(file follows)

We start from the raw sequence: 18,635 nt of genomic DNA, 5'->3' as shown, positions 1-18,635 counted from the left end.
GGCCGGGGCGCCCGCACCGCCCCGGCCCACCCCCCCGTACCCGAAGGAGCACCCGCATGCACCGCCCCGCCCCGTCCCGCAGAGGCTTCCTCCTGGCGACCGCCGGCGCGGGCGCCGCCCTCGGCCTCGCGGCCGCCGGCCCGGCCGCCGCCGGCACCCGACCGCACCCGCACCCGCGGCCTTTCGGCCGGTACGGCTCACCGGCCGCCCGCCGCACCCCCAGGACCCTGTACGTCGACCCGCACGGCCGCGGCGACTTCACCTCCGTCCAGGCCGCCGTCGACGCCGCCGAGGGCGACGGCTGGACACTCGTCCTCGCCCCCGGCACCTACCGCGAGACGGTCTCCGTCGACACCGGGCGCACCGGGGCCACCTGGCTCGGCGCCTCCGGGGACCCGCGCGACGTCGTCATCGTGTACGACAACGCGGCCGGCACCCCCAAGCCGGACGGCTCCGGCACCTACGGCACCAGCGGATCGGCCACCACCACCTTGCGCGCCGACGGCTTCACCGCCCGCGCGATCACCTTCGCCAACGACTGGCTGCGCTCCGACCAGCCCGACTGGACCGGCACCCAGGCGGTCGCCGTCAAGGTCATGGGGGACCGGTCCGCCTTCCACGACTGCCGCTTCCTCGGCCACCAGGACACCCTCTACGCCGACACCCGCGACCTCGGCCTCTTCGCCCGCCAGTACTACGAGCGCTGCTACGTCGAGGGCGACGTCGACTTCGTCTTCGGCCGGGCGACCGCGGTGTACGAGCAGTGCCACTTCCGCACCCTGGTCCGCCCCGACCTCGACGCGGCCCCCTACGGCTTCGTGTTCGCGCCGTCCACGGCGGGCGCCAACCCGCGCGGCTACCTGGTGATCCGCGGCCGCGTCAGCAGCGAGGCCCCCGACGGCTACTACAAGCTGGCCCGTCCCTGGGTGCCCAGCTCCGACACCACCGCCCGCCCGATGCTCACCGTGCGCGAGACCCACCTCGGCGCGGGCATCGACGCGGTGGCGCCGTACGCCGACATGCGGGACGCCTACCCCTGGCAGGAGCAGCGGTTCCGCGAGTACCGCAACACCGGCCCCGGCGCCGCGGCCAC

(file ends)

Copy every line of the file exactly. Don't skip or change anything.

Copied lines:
We start from the raw sequence: 18,635 nt of genomic DNA, 5'->3' as shown, positions 1-18,635 counted from the left end.
GGCCGGGGCGCCCGCACCGCCCCGGCCCACCCCCCCGTACCCGAAGGAGCACCCGCATGCACCGCCCCGCCCCGTCCCGCAGAGGCTTCCTCCTGGCGACCGCCGGCGCGGGCGCCGCCCTCGGCCTCGCGGCCGCCGGCCCGGCCGCCGCCGGCACCCGACCGCACCCGCACCCGCGGCCTTTCGGCCGGTACGGCTCACCGGCCGCCCGCCGCACCCCCAGGACCCTGTACGTCGACCCGCACGGCCGCGGCGACTTCACCTCCGTCCAGGCCGCCGTCGACGCCGCCGAGGGCGACGGCTGGACACTCGTCCTCGCCCCCGGCACCTACCGCGAGACGGTCTCCGTCGACACCGGGCGCACCGGGGCCACCTGGCTCGGCGCCTCCGGGGACCCGCGCGACGTCGTCATCGTGTACGACAACGCGGCCGGCACCCCCAAGCCGGACGGCTCCGGCACCTACGGCACCAGCGGATCGGCCACCACCACCTTGCGCGCCGACGGCTTCACCGCCCGCGCGATCACCTTCGCCAACGACTGGCTGCGCTCCGACCAGCCCGACTGGACCGGCACCCAGGCGGTCGCCGTCAAGGTCATGGGGGACCGGTCCGCCTTCCACGACTGCCGCTTCCTCGGCCACCAGGACACCCTCTACGCCGACACCCGCGACCTCGGCCTCTTCGCCCGCCAGTACTACGAGCGCTGCTACGTCGAGGGCGACGTCGACTTCGTCTTCGGCCGGGCGACCGCGGTGTACGAGCAGTGCCACTTCCGCACCCTGGTCCGCCCCGACCTCGACGCGGCCCCCTACGGCTTCGTGTTCGCGCCGTCCACGGCGGGCGCCAACCCGCGCGGCTACCTGGTGATCCGCGGCCGCGTCAGCAGCGAGGCCCCCGACGGCTACTACAAGCTGGCCCGTCCCTGGGTGCCCAGCTCCGACACCACCGCCCGCCCGATGCTCACCGTGCGCGAGACCCACCTCGGCGCGGGCATCGACGCGGTGGCGCCGTACGCCGACATGCGGGACGCCTACCCCTGGCAGGAGCAGCGGTTCCGCGAGTACCGCAACACCGGCCCCGGCGCCGCGGCCAC